Combining these solutions yields
(
x
2
, x
3
, x
5
)
≡
(5733
,
15750
,
6277)
(mod 18442)
.
We check the solutions by computing
37
5733
≡
2 (mod 18443)
,
37
15750
≡
3 (mod 18443)
,
37
6277
≡
5 (mod 18443)
.
Recall that our ultimate goal is to solve the discrete logarithm problem
37
x
≡
211
(mod 18443)
.
We compute the value of 211
·
37
−
k
(mod 18443) for random values of
k
until
we find a value that is
B
-smooth. After a few attempts we find that
211
·
37
−
9549
≡
2
5
·
3
2
·
5
2
(mod 18443)
.
Using the values of the discrete logs of 2, 3, and 5 from above, this yields
log
g
(211) = 9549 + 5 log
g
(2) + 2 log
g
(3) + 2 log
g
(5)
= 9549 + 5
·
5733 + 2
·
15750 + 2
·
6277
≡
8500
(mod 18442)
.
Finally, we check our answer log
g
(211) = 8500 by computing
37
8500
≡
211
(mod 18443)
.

3.9. Quadratic Residues and Quadratic Reciprocity
169
Remark
3.59
.
We can roughly estimate the running time of the index calculus
as follows. Using a factor base consisting of primes less than
B
, we need to
find approximately
π
(
B
) numbers of the form
g
i
(mod
p
) that are
B
-smooth.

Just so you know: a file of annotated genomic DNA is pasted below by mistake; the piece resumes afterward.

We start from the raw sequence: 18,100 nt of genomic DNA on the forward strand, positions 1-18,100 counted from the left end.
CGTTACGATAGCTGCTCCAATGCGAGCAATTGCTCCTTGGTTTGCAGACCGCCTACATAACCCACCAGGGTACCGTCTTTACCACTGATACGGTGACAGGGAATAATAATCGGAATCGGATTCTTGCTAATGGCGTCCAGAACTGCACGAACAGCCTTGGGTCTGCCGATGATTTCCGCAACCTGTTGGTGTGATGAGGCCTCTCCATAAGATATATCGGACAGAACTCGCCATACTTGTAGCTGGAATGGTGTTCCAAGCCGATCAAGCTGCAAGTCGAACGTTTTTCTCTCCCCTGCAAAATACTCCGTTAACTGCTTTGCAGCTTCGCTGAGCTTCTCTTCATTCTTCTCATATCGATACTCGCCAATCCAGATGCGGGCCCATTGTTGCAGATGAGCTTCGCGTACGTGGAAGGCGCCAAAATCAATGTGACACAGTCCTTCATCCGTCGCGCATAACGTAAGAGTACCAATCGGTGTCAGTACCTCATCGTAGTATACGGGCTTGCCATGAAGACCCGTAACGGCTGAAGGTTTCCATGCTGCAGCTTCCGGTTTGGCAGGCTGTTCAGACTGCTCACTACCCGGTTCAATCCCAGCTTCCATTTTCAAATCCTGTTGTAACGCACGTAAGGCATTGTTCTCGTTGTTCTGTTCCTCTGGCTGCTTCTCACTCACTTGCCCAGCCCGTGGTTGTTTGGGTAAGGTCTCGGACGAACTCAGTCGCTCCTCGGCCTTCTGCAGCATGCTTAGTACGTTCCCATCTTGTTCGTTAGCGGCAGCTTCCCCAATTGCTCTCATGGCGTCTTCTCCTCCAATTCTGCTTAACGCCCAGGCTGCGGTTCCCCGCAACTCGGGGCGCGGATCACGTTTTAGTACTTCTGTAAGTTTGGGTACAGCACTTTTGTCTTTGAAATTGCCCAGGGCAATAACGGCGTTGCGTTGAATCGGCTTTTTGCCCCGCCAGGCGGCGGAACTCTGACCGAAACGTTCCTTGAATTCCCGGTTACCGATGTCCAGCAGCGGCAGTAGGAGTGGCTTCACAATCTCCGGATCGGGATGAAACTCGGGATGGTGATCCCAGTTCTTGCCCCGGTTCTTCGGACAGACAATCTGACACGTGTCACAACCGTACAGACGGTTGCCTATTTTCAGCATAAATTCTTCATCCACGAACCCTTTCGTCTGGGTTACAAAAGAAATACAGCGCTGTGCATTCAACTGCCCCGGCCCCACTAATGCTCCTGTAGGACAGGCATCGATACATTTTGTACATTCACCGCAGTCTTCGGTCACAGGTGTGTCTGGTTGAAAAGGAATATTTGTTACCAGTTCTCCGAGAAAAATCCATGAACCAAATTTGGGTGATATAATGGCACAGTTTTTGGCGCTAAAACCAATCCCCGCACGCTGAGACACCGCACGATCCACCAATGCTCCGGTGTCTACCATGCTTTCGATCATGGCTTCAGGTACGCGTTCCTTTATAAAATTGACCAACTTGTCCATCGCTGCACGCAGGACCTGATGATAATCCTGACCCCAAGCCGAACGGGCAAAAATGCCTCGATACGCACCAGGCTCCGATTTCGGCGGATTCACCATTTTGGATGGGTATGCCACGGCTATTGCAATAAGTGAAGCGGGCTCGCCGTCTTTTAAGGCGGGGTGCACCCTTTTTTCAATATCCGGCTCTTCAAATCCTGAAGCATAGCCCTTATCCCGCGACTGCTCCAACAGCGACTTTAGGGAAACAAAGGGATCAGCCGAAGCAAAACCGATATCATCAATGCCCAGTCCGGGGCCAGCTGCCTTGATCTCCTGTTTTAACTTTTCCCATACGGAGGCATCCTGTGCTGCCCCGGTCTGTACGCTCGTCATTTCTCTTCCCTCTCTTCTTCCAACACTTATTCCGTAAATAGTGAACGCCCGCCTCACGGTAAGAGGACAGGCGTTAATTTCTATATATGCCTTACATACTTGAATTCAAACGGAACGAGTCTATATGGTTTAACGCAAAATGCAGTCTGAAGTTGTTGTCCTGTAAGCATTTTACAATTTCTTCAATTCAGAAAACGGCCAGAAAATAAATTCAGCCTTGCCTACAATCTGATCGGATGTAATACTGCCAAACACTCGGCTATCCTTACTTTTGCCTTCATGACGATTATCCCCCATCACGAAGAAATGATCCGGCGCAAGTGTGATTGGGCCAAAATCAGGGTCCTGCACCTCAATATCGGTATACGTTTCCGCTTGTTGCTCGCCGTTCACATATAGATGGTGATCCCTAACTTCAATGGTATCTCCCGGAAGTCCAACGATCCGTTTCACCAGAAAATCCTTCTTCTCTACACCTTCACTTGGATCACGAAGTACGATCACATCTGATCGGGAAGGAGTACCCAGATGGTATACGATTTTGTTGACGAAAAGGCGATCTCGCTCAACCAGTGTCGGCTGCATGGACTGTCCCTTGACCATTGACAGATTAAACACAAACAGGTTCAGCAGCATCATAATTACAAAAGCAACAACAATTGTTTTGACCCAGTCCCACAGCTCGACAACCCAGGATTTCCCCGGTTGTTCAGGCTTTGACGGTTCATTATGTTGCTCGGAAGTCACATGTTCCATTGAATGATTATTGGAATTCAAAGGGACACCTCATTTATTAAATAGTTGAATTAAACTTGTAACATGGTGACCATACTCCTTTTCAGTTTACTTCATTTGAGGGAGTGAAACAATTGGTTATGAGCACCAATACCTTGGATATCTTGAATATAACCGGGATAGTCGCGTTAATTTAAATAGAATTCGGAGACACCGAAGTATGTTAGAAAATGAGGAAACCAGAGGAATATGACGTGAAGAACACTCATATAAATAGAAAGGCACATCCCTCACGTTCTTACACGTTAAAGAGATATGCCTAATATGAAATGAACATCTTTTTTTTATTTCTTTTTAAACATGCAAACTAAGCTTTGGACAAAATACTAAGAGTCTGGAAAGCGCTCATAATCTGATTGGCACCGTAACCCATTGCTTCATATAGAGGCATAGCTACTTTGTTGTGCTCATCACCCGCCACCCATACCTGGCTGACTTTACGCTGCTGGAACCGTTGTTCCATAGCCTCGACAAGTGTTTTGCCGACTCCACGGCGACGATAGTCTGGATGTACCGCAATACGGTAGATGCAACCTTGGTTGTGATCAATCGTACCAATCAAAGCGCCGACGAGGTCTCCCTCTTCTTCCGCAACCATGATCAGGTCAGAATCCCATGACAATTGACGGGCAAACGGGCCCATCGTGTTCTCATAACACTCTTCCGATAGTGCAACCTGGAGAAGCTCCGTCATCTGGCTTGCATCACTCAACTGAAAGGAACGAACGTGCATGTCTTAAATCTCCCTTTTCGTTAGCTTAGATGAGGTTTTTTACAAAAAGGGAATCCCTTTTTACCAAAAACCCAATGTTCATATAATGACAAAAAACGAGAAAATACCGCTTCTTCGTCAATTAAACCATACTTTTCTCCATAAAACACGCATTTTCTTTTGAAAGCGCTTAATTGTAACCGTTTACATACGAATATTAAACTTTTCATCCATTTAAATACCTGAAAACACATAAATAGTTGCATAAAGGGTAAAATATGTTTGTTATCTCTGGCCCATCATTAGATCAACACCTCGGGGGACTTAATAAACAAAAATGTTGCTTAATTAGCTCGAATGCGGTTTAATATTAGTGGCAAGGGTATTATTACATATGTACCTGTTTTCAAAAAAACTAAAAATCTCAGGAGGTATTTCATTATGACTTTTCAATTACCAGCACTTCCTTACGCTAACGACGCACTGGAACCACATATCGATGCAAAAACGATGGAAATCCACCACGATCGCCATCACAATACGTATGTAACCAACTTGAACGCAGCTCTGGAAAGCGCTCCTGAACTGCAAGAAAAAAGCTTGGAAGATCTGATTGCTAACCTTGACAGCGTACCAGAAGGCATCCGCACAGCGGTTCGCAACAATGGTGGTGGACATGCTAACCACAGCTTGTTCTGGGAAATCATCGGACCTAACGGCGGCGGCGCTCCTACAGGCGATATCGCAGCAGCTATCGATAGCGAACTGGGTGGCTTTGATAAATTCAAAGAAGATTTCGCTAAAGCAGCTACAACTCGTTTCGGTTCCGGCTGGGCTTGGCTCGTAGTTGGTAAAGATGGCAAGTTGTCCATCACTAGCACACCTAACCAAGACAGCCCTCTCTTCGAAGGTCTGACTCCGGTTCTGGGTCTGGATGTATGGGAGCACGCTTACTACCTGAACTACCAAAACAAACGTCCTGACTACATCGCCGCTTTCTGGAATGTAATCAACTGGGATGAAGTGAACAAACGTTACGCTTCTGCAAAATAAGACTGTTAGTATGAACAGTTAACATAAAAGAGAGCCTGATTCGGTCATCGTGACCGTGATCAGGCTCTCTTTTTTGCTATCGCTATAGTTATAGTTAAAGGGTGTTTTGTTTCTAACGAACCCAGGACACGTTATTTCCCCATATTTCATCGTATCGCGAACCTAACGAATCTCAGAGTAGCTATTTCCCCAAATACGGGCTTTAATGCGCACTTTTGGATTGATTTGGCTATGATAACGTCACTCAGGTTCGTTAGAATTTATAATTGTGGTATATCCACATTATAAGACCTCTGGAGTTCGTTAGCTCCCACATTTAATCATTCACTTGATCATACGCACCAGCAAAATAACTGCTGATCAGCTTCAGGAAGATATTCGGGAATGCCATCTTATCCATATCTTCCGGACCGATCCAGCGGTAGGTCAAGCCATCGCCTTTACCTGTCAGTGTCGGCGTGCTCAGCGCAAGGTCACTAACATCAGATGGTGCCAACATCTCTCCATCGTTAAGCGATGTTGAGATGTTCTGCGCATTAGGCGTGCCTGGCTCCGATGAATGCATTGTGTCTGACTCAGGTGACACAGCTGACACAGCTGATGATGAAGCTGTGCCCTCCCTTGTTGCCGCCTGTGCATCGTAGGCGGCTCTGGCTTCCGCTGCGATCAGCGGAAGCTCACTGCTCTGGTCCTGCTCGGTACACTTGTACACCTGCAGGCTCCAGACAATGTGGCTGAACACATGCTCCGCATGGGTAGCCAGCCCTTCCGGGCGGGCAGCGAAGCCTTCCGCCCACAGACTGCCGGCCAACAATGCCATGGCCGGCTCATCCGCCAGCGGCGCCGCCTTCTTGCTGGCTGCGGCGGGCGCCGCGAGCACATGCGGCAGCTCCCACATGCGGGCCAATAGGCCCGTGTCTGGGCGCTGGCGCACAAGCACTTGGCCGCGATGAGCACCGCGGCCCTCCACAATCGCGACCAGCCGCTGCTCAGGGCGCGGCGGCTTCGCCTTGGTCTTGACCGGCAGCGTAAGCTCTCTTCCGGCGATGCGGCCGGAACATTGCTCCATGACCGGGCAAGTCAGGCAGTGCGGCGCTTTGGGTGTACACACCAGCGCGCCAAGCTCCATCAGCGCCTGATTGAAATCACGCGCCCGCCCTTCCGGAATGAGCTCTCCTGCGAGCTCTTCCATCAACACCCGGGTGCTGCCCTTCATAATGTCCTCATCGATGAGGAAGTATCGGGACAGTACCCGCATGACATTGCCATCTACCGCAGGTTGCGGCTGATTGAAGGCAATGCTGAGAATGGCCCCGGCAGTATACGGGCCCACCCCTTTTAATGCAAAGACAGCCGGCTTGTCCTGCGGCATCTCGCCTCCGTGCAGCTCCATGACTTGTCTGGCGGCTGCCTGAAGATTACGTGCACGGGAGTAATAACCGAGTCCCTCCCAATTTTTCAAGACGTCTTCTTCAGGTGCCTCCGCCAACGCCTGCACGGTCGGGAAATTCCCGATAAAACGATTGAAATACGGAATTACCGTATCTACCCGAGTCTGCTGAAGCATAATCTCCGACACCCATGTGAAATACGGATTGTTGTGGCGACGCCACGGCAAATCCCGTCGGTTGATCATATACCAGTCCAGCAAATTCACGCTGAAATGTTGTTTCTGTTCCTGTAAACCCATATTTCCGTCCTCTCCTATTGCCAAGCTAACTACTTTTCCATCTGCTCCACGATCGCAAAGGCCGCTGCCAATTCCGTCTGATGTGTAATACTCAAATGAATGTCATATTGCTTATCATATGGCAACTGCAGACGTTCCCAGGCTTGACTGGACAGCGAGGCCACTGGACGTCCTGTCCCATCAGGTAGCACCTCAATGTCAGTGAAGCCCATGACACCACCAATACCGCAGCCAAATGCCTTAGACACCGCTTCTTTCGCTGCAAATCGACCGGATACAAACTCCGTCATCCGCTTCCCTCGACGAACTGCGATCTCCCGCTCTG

Proposition
3.48
suggests that we should take
B
=
L
(
p
)
1
/
√
2
, and then we
will have to check approximately
L
(
p
)
√
2
values of
i
. There is also the issue
of checking each value to see whether it is
B
-smooth, but sieve-type methods
can be used to speed the process. Further, using ideas based on the number
field sieve, the running time can be further reduced to a small power
L
1
/
3
(
p
).
In any case, the index calculus is a subexponential algorithm for solving the
discrete logarithm problem in
F
∗
p
. This stands in marked contrast to the dis-
crete logarithm problem in elliptic curve groups, which we study in Chap.
6
.
Currently, the best known algorithms to solve the general discrete logarithm
problem in elliptic curve groups are fully exponential.
3.9
Quadratic Residues and Quadratic
Reciprocity
Let
p
be a prime number. Here is a simple mathematical question:
How can Bob tell whether a given number
a
is
equal to a square modulo
p
?
For example, suppose that Alice asks Bob whether 181 is a square mod-
ulo 1223. One way for Bob to answer Alice’s question is by constructing a table
of squares modulo 1223 as illustrated in Table
3.8
, but this is a lot of work,
so he gave up after computing 96
2
mod 1223. Alice picked up the computa-
tion where Bob stopped and eventually found that 437
2
≡
181 (mod 1223).
Thus the answer to her question is that 181 is indeed a square modulo 1223.
Similarly, if Alice is su
ﬃ
ciently motivated to continue the table all the way
up to 1222
2
mod 1223, she can verify that the number 385 is not a square
modulo 1223, because it does not appear in her table. (In fact, Alice can save
half her time by computing only up to 611
2
mod 1223, since
a
2
and (
p
−
a
)
2
have the same values modulo
p
.)
Our goal in this section is to describe a more much e
ﬃ
cient way to check
if a number is a square modulo a prime. We begin with a definition.
Definition.
Let
p
be an odd prime number and let
a
be a number with
p
a
.